The following publications provide background reading on Commons in Scotland. They exclude documents relating specifically to the Common Good - these are available at the Common Good Further Information page.
Callander, Robin. 1987. A Pattern of Landownership in Scoltand. Haughend Publications, Finzean.
This book is out of print but 2nd hand copies should be available from www.abebooks.co.uk. An updated version of Robin's chapter on Commons is published as Commonweal Working Paper No. 1
Johnston, Thomas. 1920. A History of the Working Classes in Scotland. Forward Publishing, Glasgow.
This book is out of print but 2nd hand copies should be available from www.abebooks.co.uk. His chapter, the Rieving of the Common Lands is available to download as Commonweal Working paper No.4. (see Commonweal Working Papers)
Adams, Ian, 1971. Directory of Former Scottish Commonties. Scottish Record Society New Series 2, Edinburgh.
This book is out of print but 2nd hand copies should be available from www.abebooks.co.uk.
Simpson, John H., 1986. The Feuars of Gifford. Scotland's Cultural Heritage, Edinburgh.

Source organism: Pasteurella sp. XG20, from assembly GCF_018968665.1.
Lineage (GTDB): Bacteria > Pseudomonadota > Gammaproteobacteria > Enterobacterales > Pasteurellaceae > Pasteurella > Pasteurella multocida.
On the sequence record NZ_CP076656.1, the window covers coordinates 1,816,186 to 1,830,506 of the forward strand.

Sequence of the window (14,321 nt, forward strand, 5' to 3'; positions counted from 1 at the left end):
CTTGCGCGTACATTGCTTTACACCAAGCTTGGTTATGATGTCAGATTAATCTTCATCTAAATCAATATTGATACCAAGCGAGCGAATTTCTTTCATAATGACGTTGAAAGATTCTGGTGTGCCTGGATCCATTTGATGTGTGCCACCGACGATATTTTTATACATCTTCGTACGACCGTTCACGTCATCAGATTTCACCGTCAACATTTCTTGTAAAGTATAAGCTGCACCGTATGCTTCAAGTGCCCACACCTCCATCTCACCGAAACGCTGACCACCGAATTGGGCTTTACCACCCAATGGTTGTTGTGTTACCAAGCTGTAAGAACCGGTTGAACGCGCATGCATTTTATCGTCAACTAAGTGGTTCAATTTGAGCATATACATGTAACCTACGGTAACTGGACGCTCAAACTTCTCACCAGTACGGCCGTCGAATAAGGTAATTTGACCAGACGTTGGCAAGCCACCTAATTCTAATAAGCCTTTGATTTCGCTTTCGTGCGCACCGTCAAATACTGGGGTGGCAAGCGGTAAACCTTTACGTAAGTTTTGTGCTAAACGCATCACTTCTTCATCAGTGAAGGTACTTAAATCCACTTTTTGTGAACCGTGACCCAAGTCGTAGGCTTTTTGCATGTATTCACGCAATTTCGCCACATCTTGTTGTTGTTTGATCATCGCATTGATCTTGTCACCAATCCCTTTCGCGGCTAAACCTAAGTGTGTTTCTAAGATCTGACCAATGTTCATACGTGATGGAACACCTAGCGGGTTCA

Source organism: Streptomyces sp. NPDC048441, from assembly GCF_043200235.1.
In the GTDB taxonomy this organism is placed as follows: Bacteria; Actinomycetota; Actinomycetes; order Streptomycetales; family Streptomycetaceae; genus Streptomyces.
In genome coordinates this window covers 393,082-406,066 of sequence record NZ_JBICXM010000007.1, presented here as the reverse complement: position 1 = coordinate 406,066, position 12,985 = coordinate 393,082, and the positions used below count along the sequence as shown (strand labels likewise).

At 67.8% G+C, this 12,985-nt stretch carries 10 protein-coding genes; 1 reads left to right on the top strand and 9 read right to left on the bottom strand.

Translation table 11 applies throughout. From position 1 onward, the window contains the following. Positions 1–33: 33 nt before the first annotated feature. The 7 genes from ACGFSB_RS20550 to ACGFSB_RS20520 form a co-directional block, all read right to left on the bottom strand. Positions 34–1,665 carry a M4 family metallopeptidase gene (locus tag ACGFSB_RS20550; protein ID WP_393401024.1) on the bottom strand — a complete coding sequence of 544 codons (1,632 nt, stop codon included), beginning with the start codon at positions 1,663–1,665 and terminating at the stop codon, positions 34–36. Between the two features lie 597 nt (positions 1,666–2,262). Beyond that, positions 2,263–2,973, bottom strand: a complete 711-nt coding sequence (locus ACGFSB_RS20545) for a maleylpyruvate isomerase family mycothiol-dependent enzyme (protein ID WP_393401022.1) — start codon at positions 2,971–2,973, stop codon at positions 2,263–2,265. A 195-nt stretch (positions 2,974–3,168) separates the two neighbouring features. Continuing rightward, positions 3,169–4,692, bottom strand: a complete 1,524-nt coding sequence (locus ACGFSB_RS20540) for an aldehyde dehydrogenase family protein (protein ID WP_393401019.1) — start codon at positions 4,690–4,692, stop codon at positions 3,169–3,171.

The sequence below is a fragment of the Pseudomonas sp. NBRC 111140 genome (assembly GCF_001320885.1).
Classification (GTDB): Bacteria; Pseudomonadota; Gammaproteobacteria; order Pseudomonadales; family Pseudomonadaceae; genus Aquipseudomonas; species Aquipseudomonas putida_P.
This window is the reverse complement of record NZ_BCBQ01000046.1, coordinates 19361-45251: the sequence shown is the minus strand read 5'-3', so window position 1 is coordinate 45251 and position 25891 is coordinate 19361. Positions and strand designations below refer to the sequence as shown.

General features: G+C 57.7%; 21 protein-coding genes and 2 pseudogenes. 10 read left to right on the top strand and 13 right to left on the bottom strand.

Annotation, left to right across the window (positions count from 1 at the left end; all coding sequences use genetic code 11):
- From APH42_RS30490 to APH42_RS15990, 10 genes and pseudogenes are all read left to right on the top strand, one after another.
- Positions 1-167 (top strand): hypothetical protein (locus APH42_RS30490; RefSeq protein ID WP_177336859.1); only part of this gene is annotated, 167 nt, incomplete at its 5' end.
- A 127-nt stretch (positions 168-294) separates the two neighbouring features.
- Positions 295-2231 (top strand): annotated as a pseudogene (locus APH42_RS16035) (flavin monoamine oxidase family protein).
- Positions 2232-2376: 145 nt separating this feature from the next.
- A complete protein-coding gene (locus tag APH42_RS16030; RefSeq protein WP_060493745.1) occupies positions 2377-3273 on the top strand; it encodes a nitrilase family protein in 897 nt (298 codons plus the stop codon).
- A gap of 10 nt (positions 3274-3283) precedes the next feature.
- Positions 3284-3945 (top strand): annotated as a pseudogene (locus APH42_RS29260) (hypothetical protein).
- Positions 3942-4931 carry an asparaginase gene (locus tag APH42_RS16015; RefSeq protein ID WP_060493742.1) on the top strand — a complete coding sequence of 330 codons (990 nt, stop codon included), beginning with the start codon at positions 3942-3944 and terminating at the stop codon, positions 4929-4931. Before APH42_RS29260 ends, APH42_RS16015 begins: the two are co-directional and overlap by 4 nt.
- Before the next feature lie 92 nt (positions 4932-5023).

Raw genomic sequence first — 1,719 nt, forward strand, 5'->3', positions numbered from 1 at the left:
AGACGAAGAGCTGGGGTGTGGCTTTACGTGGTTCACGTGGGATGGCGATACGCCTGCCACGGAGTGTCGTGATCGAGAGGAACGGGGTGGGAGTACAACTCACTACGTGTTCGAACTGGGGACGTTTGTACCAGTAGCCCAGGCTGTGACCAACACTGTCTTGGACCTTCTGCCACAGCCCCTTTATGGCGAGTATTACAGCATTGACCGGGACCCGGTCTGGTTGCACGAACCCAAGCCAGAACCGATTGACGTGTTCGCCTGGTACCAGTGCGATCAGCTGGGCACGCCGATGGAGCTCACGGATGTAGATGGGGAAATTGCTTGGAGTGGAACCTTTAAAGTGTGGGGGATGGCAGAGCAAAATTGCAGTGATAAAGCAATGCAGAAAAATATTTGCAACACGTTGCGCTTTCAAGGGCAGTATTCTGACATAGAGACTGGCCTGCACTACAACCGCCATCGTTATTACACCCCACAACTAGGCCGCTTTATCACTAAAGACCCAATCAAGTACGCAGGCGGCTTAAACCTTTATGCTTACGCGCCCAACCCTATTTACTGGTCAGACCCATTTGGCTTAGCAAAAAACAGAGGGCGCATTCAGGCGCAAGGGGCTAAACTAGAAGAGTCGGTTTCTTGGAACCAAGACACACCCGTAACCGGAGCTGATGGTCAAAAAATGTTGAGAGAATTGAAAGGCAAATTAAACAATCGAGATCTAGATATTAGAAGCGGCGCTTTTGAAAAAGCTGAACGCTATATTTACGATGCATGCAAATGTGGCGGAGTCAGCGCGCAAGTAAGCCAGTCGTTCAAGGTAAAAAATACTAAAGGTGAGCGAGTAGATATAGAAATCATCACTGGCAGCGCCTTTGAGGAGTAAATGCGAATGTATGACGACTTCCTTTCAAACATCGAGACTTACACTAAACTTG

An account of the history of Gifford Common.
based on Owen J Lynch (1999)
Mackenzie, Fiona, 1988. Land and Community in the Isle of Harris (52kb pdf)
Brown, Katrina M. & Slee, Bill, 2002. Common Grazings - A Tragedy of a Different Kind (472kb pdf)
Lloyd, Toby, 2003. How to Untie the Knot. The need for appropriate access regimes (12kb pdf)
Originally published in Land & Liberty Autumn/Winter 2002/3
Wightman, Andy, 2007. Scotland's Commonweal, The Drouth, Issue 14, Winter 2004. (20kb pdf)
In this short introductory article published in Drouth magazine Andy Wightman reviews Scotland's rich history of common land. He summarises the processes whereby common lands were lost through weak democratic institutions, manipulation of the legal and justice systems, corrupt officials and the lack of proper electoral oversight and accountability. The article concludes by proposing that a campaign of restitution of common land would be an appropriate way of bring back into common ownership assets which the current land reform legislation shamefully dictates we must pay for.
Turner, Michael, 1986. English Parliamentary Enclosures. Costs and Gains. ReFRESH 3, Autumn 1986. (296kb pdf)
The subject of Parliamentary land enclosures in England has produced a controversial literature where claims of decisive economic gains in productivity have been hotly debated amid accusations that they were achieved through class robbery and the creation of a rural proletariat. In this judicious survey Dr. Michael Turner reviews the evidence on those and related issues.